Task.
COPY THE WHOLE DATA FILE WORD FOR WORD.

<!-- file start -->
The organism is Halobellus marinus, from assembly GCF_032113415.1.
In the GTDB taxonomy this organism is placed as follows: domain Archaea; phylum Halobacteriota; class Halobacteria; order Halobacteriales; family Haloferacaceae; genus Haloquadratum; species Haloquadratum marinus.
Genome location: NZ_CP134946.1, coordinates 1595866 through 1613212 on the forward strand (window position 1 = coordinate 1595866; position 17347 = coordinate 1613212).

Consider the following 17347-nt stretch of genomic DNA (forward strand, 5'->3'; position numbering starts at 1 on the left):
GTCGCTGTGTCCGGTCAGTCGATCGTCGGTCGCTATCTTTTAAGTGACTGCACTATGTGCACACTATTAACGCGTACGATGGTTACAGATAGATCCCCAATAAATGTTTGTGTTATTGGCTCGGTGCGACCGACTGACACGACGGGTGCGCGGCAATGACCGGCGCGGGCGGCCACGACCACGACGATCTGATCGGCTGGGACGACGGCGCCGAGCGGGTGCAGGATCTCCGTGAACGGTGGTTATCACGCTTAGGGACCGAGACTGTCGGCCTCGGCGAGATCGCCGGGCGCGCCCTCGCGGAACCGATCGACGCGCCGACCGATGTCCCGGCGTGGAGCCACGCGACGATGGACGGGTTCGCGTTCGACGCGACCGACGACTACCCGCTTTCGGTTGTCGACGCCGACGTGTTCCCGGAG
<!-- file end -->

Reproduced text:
The organism is Halobellus marinus, from assembly GCF_032113415.1.
In the GTDB taxonomy this organism is placed as follows: domain Archaea; phylum Halobacteriota; class Halobacteria; order Halobacteriales; family Haloferacaceae; genus Haloquadratum; species Haloquadratum marinus.
Genome location: NZ_CP134946.1, coordinates 1595866 through 1613212 on the forward strand (window position 1 = coordinate 1595866; position 17347 = coordinate 1613212).

Consider the following 17347-nt stretch of genomic DNA (forward strand, 5'->3'; position numbering starts at 1 on the left):
GTCGCTGTGTCCGGTCAGTCGATCGTCGGTCGCTATCTTTTAAGTGACTGCACTATGTGCACACTATTAACGCGTACGATGGTTACAGATAGATCCCCAATAAATGTTTGTGTTATTGGCTCGGTGCGACCGACTGACACGACGGGTGCGCGGCAATGACCGGCGCGGGCGGCCACGACCACGACGATCTGATCGGCTGGGACGACGGCGCCGAGCGGGTGCAGGATCTCCGTGAACGGTGGTTATCACGCTTAGGGACCGAGACTGTCGGCCTCGGCGAGATCGCCGGGCGCGCCCTCGCGGAACCGATCGACGCGCCGACCGATGTCCCGGCGTGGAGCCACGCGACGATGGACGGGTTCGCGTTCGACGCGACCGACGACTACCCGCTTTCGGTTGTCGACGCCGACGTGTTCCCGGAG